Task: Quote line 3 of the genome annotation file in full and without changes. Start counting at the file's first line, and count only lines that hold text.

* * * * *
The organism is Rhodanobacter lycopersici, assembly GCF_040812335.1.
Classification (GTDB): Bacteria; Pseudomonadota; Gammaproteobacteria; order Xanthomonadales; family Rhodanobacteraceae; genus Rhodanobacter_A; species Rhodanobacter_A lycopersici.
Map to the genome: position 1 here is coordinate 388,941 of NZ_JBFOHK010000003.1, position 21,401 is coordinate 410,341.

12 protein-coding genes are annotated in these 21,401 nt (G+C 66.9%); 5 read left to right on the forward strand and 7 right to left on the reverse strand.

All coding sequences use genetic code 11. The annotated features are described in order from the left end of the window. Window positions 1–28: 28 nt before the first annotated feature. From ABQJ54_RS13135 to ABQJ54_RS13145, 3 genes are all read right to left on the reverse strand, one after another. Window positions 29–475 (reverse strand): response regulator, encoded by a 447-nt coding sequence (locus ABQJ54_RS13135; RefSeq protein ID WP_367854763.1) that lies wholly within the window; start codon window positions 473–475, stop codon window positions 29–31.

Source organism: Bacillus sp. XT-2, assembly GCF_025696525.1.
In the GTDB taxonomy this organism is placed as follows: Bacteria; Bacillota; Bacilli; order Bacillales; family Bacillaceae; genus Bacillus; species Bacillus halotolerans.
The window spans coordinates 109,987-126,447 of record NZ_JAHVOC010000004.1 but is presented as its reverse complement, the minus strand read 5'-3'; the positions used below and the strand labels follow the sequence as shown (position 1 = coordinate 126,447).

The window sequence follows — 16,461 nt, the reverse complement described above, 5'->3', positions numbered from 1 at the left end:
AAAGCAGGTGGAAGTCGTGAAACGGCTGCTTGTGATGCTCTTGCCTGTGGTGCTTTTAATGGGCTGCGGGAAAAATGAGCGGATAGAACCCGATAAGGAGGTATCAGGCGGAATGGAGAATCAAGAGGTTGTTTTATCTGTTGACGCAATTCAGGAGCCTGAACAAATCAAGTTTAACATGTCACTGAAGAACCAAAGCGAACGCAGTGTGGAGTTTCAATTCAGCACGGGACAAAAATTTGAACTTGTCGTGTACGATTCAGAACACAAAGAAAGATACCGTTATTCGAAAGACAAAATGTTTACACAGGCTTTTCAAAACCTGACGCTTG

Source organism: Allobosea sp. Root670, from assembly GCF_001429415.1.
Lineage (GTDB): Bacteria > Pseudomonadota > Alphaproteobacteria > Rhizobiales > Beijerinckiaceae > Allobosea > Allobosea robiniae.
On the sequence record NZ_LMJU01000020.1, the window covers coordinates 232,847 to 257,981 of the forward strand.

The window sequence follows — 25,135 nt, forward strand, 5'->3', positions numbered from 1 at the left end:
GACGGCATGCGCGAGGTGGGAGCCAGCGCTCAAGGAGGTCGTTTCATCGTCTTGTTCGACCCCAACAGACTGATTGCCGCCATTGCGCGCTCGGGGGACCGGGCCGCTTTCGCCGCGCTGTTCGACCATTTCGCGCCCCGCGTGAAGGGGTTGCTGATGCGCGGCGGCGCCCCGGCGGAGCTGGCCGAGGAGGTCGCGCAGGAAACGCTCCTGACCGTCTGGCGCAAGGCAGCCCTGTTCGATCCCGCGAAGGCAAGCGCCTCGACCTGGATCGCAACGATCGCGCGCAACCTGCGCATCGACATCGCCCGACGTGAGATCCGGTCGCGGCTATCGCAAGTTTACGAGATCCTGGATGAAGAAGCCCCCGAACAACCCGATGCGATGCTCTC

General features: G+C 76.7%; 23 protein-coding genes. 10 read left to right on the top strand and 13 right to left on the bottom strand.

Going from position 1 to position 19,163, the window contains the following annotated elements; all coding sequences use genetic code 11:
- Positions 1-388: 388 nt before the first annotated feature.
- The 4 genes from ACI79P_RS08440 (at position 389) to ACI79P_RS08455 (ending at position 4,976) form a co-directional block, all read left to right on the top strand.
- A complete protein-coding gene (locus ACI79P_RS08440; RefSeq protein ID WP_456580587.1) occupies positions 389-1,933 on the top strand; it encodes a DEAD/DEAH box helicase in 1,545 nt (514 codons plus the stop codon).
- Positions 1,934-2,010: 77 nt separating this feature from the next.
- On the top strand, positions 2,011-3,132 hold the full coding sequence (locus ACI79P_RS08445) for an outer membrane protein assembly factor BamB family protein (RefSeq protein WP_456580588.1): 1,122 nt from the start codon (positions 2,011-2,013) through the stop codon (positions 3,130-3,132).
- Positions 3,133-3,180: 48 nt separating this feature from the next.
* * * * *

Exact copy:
Map to the genome: position 1 here is coordinate 388,941 of NZ_JBFOHK010000003.1, position 21,401 is coordinate 410,341.